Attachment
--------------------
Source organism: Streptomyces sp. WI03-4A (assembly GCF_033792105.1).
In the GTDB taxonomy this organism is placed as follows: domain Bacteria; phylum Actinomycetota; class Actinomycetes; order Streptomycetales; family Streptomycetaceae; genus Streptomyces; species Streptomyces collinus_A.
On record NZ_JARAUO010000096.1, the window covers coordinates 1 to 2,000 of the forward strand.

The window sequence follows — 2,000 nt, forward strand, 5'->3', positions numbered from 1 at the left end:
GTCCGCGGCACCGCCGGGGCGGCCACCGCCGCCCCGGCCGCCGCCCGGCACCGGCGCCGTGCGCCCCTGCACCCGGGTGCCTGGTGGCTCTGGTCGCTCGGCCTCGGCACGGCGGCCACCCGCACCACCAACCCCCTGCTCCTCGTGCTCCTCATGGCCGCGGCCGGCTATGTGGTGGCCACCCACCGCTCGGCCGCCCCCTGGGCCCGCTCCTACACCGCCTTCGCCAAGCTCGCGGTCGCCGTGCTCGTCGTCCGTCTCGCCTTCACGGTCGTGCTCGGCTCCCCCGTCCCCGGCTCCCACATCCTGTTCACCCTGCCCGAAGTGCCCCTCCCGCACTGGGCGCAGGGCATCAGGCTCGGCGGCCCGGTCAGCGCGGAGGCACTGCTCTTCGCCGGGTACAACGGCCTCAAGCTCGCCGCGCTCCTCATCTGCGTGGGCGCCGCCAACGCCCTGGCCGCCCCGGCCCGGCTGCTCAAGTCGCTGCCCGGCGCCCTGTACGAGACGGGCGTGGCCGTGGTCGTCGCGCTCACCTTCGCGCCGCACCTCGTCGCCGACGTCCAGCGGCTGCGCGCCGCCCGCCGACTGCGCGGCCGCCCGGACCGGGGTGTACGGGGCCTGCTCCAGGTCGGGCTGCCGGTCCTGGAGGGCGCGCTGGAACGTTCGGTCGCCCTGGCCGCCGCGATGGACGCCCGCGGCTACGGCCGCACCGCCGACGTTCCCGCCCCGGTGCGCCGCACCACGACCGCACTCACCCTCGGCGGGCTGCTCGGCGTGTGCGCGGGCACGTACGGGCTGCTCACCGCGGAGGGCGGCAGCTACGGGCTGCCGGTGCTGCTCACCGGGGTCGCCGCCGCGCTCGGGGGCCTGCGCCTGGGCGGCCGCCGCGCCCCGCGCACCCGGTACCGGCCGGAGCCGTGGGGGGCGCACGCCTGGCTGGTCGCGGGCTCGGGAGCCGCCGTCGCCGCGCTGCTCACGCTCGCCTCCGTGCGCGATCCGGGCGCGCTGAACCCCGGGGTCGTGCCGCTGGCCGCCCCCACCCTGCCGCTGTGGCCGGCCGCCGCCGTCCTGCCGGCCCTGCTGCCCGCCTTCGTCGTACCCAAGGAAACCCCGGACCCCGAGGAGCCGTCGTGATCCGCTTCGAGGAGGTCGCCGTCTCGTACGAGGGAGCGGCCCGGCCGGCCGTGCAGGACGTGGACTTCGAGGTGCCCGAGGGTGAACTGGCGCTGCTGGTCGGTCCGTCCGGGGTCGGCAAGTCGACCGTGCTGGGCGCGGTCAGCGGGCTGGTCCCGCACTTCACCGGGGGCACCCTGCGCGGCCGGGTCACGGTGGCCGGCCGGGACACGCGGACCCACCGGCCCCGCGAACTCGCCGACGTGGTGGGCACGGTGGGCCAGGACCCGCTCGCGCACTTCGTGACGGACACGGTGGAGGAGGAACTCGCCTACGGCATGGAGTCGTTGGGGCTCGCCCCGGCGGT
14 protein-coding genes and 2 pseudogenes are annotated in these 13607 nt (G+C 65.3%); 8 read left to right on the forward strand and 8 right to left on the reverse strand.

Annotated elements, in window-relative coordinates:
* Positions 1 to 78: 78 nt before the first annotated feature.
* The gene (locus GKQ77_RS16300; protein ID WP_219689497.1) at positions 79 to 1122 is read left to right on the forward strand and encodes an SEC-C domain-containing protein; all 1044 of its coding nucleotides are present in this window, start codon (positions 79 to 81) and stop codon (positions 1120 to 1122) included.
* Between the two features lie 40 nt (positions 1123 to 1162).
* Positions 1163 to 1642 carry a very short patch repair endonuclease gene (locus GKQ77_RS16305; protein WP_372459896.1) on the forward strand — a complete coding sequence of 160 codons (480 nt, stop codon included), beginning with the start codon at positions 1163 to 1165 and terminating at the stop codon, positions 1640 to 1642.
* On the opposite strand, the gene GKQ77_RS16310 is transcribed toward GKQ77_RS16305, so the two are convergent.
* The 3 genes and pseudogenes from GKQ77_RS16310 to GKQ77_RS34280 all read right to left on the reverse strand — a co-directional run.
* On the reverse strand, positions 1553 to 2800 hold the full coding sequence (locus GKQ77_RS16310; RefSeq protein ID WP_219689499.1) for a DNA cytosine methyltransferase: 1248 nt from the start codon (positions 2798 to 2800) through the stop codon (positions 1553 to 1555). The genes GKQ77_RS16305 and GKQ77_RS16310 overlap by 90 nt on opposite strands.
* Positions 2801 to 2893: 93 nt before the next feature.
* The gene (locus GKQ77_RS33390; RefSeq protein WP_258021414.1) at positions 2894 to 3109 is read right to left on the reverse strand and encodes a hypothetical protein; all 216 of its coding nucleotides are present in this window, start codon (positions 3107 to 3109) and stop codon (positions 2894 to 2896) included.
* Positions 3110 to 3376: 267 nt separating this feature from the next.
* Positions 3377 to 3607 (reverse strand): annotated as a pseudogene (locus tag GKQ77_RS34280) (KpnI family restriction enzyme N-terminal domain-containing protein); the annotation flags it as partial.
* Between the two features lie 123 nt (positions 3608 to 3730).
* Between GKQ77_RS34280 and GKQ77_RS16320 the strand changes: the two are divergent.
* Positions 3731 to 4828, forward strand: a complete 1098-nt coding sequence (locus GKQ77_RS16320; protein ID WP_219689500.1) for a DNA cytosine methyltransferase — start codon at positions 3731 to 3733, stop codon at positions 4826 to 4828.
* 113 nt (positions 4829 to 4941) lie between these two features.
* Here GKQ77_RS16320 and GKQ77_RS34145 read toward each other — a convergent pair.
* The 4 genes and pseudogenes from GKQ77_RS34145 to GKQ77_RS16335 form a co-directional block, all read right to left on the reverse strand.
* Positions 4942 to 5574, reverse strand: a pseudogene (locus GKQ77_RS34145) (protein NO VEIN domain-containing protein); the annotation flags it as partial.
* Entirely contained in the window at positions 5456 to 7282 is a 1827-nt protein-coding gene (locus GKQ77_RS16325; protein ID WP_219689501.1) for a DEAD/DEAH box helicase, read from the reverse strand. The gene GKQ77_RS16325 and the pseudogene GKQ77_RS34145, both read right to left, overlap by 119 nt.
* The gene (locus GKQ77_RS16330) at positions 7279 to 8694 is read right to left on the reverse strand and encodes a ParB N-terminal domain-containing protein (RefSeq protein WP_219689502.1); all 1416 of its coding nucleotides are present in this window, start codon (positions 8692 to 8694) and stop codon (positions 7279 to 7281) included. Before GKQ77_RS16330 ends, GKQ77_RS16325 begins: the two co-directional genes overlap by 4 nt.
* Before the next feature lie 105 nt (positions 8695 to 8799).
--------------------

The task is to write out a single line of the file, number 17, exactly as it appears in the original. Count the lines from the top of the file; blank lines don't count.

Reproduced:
* Positions 3110 to 3376: 267 nt separating this feature from the next.